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The limestone streams of the Lehigh Valley were the waters of “Big Jim” Leisenring of Allentown and his wet flies and flymph patterns. I’ve fished many of this region’s limestone streams over the years and visit the area a few times every year. This past weekend I had a chance to fish with a friend that calls these waters home, and like Leisenring he knows them very well. While some of our streams are starting to show higher water temperatures; these limestone gems still flow cold and clear, and provided a day of tough fishing for wild trout that were shy and evasive. In spite of the rapid population growth and suburban sprawl that have turned many farms into subdivisions and strip malls, the Lehigh Valley is blessed with a number of limestone streams that support wild trout in an extensive system of greenway parks that provides buffer zones along these stream corridors. Pictured this week is Chris fishing one of his favorites. Till next week ….. www.ramsayflies.com


The Brood X excitement will pass in the next week or so, things are heating, up and these little bugs will soon become a popular favorite among our trout friends. Some recent rainy days gave me some vise time and a chance to spin out a few ants. I have three ant assortments looking for new homes. Each box contains a Bakers dozen that includes two each of Parachute Ants in Black #16 and 20, Red Head #18, Cinnamon #22, Carpenter #14 and CDC Flying Ants #20. The bonus fly is a #18 Parachute Red Ant. All are in a Signed Myran fly box and are yours for $46 shipped. IM me if interested, limited to these three fly boxes for now, first three people on the buzzer get them. Get a box of ants and tie one on ….. www.ramsayflies.com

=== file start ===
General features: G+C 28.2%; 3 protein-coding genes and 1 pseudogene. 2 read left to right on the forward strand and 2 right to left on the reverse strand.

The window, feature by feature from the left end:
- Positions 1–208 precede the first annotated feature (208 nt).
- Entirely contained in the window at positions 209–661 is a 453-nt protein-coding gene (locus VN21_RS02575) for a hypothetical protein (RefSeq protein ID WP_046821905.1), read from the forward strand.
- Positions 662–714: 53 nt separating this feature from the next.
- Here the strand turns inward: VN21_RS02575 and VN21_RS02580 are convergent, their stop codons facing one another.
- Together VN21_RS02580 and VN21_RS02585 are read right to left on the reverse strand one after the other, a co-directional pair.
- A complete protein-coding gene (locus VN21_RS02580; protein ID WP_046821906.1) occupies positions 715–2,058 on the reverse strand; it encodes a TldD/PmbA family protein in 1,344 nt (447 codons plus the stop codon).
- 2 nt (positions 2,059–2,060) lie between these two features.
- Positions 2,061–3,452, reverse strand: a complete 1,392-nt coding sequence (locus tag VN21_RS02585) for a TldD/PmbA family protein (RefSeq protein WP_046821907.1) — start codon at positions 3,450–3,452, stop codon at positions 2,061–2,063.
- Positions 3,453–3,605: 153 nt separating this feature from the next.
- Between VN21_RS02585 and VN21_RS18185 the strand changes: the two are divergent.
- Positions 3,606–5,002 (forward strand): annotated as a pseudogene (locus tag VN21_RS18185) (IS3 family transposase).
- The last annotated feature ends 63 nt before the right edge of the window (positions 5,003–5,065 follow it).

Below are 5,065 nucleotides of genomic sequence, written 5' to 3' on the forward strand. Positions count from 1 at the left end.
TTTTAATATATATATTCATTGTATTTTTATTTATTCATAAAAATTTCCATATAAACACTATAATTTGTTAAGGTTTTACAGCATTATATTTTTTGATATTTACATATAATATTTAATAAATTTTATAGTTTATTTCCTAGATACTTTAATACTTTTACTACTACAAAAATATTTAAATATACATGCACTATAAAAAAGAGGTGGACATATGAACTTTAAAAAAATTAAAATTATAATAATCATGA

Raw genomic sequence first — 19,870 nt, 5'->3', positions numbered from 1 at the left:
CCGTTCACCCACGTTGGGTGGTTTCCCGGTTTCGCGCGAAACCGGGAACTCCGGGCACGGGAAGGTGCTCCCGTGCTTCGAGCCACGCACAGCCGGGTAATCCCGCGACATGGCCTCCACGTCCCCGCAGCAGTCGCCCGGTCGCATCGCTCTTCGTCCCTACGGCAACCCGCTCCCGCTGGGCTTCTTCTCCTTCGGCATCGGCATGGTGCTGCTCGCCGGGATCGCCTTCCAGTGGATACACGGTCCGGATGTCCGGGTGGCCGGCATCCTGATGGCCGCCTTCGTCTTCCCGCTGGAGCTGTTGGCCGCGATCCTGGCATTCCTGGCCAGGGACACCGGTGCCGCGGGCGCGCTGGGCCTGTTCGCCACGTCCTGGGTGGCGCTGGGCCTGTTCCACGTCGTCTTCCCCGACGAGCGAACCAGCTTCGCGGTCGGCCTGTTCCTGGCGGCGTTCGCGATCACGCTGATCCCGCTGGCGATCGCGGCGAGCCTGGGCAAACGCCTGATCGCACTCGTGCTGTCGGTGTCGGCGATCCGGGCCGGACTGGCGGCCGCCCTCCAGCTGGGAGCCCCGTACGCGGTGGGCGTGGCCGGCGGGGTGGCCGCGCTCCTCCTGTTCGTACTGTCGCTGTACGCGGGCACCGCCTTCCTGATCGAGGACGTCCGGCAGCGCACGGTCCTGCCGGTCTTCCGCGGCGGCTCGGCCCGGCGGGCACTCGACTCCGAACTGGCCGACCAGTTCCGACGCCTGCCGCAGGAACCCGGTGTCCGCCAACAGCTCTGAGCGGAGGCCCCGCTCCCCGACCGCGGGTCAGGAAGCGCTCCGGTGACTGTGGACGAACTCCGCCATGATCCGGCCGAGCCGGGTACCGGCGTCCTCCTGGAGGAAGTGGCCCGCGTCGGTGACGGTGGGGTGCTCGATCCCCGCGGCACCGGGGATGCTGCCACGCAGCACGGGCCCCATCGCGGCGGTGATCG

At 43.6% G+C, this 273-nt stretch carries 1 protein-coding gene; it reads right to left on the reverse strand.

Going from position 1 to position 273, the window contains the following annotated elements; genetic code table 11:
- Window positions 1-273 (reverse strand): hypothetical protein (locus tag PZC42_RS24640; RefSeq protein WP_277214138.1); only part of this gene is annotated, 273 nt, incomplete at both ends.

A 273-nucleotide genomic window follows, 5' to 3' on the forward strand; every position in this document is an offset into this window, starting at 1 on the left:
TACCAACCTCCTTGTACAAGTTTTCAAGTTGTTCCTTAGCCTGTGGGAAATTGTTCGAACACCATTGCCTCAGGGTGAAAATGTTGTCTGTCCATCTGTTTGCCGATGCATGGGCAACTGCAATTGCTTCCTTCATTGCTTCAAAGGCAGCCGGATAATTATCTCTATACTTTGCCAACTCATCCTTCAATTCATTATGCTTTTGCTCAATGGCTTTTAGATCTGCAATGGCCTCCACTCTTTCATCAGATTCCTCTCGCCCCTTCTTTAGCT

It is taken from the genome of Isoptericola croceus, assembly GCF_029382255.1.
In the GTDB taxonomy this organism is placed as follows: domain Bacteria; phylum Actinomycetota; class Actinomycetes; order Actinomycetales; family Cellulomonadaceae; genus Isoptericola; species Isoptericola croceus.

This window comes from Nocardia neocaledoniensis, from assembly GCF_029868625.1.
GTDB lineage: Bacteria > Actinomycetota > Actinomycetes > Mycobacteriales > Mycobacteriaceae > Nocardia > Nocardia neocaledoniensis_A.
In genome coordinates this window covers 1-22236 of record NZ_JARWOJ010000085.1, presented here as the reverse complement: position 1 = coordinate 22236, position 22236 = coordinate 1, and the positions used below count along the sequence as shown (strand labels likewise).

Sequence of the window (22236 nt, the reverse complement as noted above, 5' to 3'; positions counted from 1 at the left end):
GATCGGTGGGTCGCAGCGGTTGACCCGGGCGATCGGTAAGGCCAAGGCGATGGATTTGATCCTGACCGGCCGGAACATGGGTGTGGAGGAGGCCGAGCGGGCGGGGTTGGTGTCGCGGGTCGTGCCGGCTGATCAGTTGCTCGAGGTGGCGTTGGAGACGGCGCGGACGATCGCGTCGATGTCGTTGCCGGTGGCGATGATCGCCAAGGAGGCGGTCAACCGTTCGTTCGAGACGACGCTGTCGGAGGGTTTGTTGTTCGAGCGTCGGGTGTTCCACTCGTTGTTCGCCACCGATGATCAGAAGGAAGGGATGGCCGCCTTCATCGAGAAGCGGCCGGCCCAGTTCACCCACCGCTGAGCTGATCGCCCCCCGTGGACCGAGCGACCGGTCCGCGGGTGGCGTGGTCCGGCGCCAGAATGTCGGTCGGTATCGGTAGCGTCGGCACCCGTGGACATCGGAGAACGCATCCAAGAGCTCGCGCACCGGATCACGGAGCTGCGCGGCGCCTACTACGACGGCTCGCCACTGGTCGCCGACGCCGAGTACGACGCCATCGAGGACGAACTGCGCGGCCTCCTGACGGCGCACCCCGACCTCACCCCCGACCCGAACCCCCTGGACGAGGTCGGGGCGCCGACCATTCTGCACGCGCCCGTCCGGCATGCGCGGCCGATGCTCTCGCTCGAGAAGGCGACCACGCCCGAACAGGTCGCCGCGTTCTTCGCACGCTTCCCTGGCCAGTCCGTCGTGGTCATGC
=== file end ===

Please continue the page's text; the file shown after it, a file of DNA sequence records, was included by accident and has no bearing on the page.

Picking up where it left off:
Some incredible people have gone before us, and while their footprints along the edges of the streams they fished have long ago been erased, their footprints are often still there in written words and stories passed down. I had been told that Teddy Roosevelt had fished this stream many years ago which moved it to a higher place on my personal bucket list. The hike was a long, steep and a potentially dangerous one, and at the end I found myself standing in a place that was remarkably beautiful and wild. Like being in Middle Earth. There were waterfalls that dropped through a tight valley that seemed like a deep crack in the earth, a narrow valley cloaked in thick mosses and shrouded in darkness. The water was cold, crystal clear and refreshing, and its native residents were brightly speckled and willing to come out and play with the flies I offered them. I’ve fished many places, but this one was different for a variety of reasons I struggle to describe in words; and I just wanted to stay and enjoy it a while longer, but there was a long drive back to responsibilities and a real job. I stopped fishing and just watched the little river for a while. In my mind I imagined Teddy upstream with his spectacles, felt hat and an old Leonard rod fishing his wet flies on a down and across swing through those pools and runs and feel those old footprints. Till next week ….. www.ramsayflies.com